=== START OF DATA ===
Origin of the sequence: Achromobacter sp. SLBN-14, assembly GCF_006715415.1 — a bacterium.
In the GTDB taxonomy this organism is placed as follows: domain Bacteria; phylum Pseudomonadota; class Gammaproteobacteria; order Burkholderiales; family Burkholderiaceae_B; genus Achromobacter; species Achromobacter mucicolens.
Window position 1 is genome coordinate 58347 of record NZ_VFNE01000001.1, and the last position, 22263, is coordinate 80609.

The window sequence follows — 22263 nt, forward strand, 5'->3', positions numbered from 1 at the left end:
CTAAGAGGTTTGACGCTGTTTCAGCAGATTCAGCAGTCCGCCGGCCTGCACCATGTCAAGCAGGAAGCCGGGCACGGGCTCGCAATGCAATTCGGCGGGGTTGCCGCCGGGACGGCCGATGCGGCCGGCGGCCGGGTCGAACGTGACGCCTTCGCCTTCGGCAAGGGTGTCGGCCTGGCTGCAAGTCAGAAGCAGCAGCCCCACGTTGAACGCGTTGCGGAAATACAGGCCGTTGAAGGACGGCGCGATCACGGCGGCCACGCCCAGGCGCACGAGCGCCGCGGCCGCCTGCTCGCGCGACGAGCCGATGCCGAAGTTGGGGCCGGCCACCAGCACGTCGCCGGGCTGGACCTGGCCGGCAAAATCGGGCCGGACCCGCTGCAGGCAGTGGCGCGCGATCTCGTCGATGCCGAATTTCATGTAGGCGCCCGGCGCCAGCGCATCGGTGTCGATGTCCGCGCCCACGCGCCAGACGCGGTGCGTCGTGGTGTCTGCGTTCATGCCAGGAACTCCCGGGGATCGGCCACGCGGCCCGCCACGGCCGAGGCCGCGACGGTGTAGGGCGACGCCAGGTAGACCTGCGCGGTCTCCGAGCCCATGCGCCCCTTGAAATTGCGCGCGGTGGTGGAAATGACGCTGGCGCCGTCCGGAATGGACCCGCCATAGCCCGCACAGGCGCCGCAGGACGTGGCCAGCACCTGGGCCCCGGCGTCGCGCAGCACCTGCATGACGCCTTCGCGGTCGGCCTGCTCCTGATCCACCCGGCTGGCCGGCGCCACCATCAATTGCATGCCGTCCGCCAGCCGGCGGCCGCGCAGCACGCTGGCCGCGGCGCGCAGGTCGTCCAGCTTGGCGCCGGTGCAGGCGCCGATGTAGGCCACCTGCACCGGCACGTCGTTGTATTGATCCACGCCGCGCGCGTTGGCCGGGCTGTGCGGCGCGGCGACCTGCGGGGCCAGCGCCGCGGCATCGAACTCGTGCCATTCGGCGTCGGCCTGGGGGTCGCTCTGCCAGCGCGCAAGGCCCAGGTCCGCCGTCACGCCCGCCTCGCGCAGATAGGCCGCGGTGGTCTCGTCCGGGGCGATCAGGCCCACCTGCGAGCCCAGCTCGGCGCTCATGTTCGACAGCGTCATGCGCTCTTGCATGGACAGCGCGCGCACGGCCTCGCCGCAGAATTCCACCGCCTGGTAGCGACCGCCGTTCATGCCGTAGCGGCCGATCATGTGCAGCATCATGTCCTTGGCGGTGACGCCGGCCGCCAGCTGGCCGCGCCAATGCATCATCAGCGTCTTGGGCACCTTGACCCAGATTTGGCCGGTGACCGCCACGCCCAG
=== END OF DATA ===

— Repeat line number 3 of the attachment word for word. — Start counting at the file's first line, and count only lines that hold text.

Window position 1 is genome coordinate 58347 of record NZ_VFNE01000001.1, and the last position, 22263, is coordinate 80609.